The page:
To build muscle, you need to create a training stimulus that elicits what is known as mechanical tension.[4] Mechanical tension can be created either by lifting heavy loads for lower volumes, or by lifting lower loads, such as your bodyweight, for higher volumes. Both approaches can create a stimulus for muscle growth, and both rep ranges should be included in any well-rounded program.[5,6]

Leg complexes are high-volume, low-load protocols that involve a group of lower body exercises performed back-to-back. Ideally, all exercises within a given complex should be performed as fast as possible, with little to no rest in between exercises. However, short rest breaks are sometimes required as these protocols will have your legs tired and burning like never before!

Squat Complex

1-5 rounds, depending on fitness level


Bodyweight Squat

Perform as isometric squat

1 set, 20 seconds

Single-leg complex

1-5 rounds, depending on fitness level


1 set, 10-12 reps (per leg)


1 set, 10-12 reps (per leg)


1 set, 10-12 reps (per leg)


1 set, 10-12 reps (per leg)

In a pinch, these could be the meat of a leg workout. Otherwise, they could serve as a finisher that you won’t soon forget.

5. Heavy Bike and Sled Work

So you’ve got bad knees and can’t do most of the other quad options discussed above? You’re not alone. But you’re also not excused from leg day!

Two of the best knee-friendly quad-builders out there are heavy sled pushes and drags, and indoor or outdoor cycling. If you have access to an Airdyne or other fan bike, even better! These aren’t just good for lung-burning interval work. They can give your quads every bit of the work that you’d get from a leg workout.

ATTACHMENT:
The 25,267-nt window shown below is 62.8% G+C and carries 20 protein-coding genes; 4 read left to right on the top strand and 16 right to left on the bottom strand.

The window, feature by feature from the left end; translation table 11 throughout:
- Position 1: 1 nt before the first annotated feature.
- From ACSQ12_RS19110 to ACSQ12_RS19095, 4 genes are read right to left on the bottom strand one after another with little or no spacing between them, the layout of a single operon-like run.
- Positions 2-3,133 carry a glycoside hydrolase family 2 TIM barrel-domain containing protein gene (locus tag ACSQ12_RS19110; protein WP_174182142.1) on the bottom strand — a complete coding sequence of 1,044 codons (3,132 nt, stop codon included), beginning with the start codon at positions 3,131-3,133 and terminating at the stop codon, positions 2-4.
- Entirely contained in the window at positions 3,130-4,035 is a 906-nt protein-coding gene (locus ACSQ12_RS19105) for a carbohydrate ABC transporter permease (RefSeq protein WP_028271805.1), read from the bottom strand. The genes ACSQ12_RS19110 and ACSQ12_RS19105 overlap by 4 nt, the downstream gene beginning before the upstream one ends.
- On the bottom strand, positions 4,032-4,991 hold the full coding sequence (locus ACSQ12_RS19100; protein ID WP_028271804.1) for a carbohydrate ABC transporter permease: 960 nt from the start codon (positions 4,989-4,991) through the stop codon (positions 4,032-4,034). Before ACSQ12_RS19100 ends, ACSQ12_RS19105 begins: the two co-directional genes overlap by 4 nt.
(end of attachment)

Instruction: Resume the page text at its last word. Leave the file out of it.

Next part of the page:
6. Plate Pushes

If you don’t have access to a weight-sled, try plate pushes. These aren’t just a quad killer, they’re also a great conditioning method!

Place a heavy weight plate—at least 35-45 pounds—on top of a towel so that it glides on the floor or a turf surface. For an additional challenge, you can also place a set of 25-35 pound dumbbells on top of the weight plate. This allows you to get into a neutral-grip push-up position with your hands on top of the weight plate.

Now, just push! Drive with your legs by bringing your knees up toward your chest. Push the plate quickly across the floor up and back for a total of 40 to 50 yards. In terms of technique, these are pretty straightforward. Just be sure to keep your elbows straight and your arms at roughly a 45-degree angle above your head. Take long strides, and don’t let your hips drift higher than your shoulders.

Remember that front squat video workout I mentioned earlier? This is how it ended—and after three sets, there was no doubt that the workout was over. If you’re looking for the perfect capper to a leg day or full-body workout, this just might be it!


  1. Farrokhi, S., Pollard, C. D., Souza, R. B., Chen, Y. J., Reischl, S., & Powers, C. M. (2008). Trunk position influences the kinematics, kinetics, and muscle activity of the lead lower extremity during the forward lunge exercise. Journal of Orthopaedic & Sports Physical Therapy, 38(7), 403-409.
  2. Gullett, J. C., Tillman, M. D., Gutierrez, G. M., & Chow, J. W. (2009). A biomechanical comparison of back and front squats in healthy trained individuals. The Journal of Strength & Conditioning Research, 23(1), 284-292.
  3. Schoenfeld, B. J. (2010). Squatting kinematics and kinetics and their application to exercise performance. The Journal of Strength & Conditioning Research, 24(12), 3497-3506.
  4. Schoenfeld, B.J. 2010. The mechanisms of muscle hypertrophy and their application to resistance training. Journal of Strength and Conditioning Research 24(10): 2857–72.
  5. Adam, A., & De Luca, C. J. (2003). Recruitment order of motor units in human vastus lateralis muscle is maintained during fatiguing contractions. Journal of Neurophysiology, 90(5), 2919-2927.
  6. Mitchell, C. J., Churchward-Venne, T. A., West, D. W., Burd, N. A., Breen, L., Baker, S. K., & Phillips, S. M. (2012). Resistance exercise load does not determine training-mediated hypertrophic gains in young men. Journal of Applied Physiology, 113(1), 71-77.